but merely stated, "I received a few letters from you guys and I was just calling to get some more
information." (Pl.'s Resp. Ex. 11, ECF No. 70-10) When advised to call the number for A-B
Credit Union to obtain more information, Plaintiff ended the call and did not call A-B Credit
Union seeking information about the letters or his debt. (Defs.' SMF ~ 21) Plaintiff
acknowledges that he owed the $120.00 debt and that he was unable to pay it when he received
the collection letters. (Wheeler Dep. 46: 11-24, ECF No. 70-1) He further acknowledges that he
believed APR was retained by A-B Credit Union to collect the debt but that he never offered to
pay or dispute the debt when he called from his attorney's office. (Wheeler Dep. 76:15-79:9,
ECF No. 49-2) He does not allege that he was harmed or suffered a risk of harm by being misled
by the letters. Instead, he merely alleges he was inconvenienced. (Id at 83:21-25)
While courts consider the perspective of an unsophisticated consumer when evaluating
whether a communication is false or misleading, the Court notes that this standard also contains
an objective element of reasonableness to protect debt collectors from liability for peculiar
interpretations of collection letters. Haney v. Portfolio Recovery Assocs., L.L. C., 83 7 F .3d 918,
924 (8th Cir. 2016) (citations omitted). For instance, this standard does not apply to
communications sent to a consumer's attorney. Id at 924-25. Here, Plaintiff was represented by
counsel, using counsel's phone in counsel's office when he placed the call that he maintains was
the nexus between APR's allegedly prohibited conduct and its impact on Plaintiff. The Court is
skeptical that Plaintiff was acting as an unsophisticated consumer when he called APR with the
assistance of his attorney and allegedly suffered harm from not receiving unspecified
information. "On a general level, [the FDCPA] procedures helps prevent abusive actions by debt
collectors. But this does not mean their violation automatically amounts to the injury identified
by Congress in the statute." Jackson, 2016 WL 4942074, at *9. As in Spokeo and the cases that
have followed, Plaintiff must allege a concrete injury, and "a bare procedural violation alone
does not constitute an intangible harm that satisfies the injury-in-fact requirement. Without
further alleging a concrete and particularized injury as a result of the FDCP A violations,
[Plaintiffs] claims are insufficient for Article III standing." Jackson, 2016 WL 4942074, at *11.
The Eighth Circuit recently reiterated that more than a statutory violation is required to
demonstrate an injury in fact. In Demarais v. Gurstel Chargo, P.A., the plaintiff incurred debt to
Citibank, N.A., which subsequently charged off the debt. _ F. 3d _, 2017 WL 3707437, at* 1
(8th Cir. Aug. 29, 2017). Defendants claimed to be the successor in interest and sued plaintiff
for post-charge-off interest which plaintiff argued it had no right to collect. Id Plaintiff
obtained an attorney and prepared for trial. Id. After the case was voluntarily dismissed with
prejudice, defendants served plaintiff with interrogatories and a letter representing to be a
communication from a debt collector attempting to collect a debt. Id. at ** 1-2. The plaintiff
sued under the FDCP A claiming, inter alia, that defendants were using unfair means to attempt
to collect a debt in violation of 15 U.S.C. §§ 1692e and 1692f. Id. at *2. On appeal, defendants
argued that plaintiff lacked standing because he failed to allege that he suffered from a concrete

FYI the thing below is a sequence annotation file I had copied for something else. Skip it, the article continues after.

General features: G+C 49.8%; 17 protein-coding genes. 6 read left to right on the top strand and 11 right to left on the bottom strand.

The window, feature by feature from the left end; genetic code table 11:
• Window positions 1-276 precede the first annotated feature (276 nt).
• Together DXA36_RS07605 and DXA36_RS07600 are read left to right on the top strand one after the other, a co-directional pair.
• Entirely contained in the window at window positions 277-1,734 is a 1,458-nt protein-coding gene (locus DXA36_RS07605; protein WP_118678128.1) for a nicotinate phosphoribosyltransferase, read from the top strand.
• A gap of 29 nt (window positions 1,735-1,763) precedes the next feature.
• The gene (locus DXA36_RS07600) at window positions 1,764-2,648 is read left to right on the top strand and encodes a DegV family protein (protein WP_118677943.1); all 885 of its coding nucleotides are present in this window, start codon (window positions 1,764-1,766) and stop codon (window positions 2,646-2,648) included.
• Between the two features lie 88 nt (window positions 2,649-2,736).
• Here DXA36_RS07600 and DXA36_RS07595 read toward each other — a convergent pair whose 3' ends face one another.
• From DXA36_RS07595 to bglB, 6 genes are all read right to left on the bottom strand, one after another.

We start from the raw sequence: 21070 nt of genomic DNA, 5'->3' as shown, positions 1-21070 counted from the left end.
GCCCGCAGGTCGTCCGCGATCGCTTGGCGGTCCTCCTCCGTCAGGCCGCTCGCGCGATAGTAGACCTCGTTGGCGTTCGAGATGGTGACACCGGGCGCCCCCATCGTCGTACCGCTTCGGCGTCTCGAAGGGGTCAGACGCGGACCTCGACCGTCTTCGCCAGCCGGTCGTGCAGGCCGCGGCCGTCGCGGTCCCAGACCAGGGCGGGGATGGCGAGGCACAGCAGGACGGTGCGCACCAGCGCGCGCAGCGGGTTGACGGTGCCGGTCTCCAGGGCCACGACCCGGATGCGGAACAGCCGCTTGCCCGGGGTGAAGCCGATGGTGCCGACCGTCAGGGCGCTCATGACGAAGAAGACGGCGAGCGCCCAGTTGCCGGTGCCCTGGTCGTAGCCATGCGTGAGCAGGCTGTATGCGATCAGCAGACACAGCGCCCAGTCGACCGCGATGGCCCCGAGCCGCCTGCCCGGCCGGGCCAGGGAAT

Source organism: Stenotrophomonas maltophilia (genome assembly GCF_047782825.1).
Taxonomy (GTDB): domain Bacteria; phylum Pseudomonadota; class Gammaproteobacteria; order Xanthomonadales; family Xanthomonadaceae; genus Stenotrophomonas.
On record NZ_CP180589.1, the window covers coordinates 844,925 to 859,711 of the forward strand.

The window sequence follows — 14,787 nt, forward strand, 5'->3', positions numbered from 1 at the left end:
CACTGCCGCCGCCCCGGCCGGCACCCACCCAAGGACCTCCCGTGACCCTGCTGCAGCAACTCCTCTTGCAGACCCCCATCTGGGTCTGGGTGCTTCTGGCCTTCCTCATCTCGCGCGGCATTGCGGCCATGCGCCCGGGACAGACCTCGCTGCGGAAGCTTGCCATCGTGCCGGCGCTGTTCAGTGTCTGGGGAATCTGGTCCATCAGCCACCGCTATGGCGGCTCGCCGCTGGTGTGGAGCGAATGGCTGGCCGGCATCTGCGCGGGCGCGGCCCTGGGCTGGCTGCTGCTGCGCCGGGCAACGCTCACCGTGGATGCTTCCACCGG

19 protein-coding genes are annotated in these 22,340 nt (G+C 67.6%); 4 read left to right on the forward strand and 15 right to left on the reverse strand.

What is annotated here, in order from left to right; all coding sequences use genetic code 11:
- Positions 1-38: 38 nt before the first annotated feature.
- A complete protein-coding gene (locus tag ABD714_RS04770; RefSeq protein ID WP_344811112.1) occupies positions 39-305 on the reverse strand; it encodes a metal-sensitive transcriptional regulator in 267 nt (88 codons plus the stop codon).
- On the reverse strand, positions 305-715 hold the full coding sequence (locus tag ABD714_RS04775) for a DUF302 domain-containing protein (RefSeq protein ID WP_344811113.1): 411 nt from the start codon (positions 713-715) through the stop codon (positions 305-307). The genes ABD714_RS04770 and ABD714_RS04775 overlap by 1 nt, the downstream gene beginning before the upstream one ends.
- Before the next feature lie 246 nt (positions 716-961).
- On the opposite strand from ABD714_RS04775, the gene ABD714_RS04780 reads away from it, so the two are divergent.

injury. Id. The Eighth Circuit acknowledged that the violation of a statute which grants a person
a statutory right and authorizes such person to sue to vindicate that right "must cause a concrete
injury. That concrete injury can be 'the risk ofreal harm."' Id. at *3 (quoting Spokeo, 136 S. Ct.
at 1549). The Demarais court noted such risk of real harm would be an intangible harm that has
a close relationship to a harm traditionally regarded as providing a basis for suit in American
courts such as harm suffered by victims of common-law torts. Id. (citation and internal
quotations omitted). The plaintiff alleged injuries such as spending money on an attorney,
serving discovery requests, and spending time defending against a mertiless suit. Id. at *4. The
Demarais court held that the alleged false representations in the court pleadings regarding the
amount of debt owed and false threat to proceed to trial "create the same risks of mental distress
traditionally recognized in unjustifiable-litigation torts ... that Congress judged sufficient for
standing to sue," and thus plaintiff alleged concrete injuries in fact. Id. at *4.
Here, Plaintiff does not dispute that he owed the debt. He placed one phone call from his
attorney's phone and office and did not ask for any specific information related to the debt. He
has not shown by affidavit or other evidence that he was harmed or that there was a risk of harm
from the collection letters. Instead, Plaintiff merely alleges statutory procedural violations that
caused hypothetical harm. Thus, the Court finds that his unsupported claims of real harm and the
risk of future harm resulting from these violations are insufficient to establish a concrete injury
in fact. May, 2017 WL 227964, at *4. The Court also finds that although this FDCPA case was
removed from state court, dismissal is warranted based on Plaintiffs lack of standing. See
Hargis, 674 F.3d at 793 (dismissal for lack of jurisdiction is appropriate where a plaintiff has not
shown injury and does not have standing to bring her claim).
IT IS HEREBY ORDERED that Defendants' Motion for Summary Judgment and/or
Dismissal (ECF No. 64) is GRANTED. A separate Judgment will accompany this
Memorandum and Order.
Dated this 29th day of September, 2017.
UNITED STATES DISTRICT JUDGE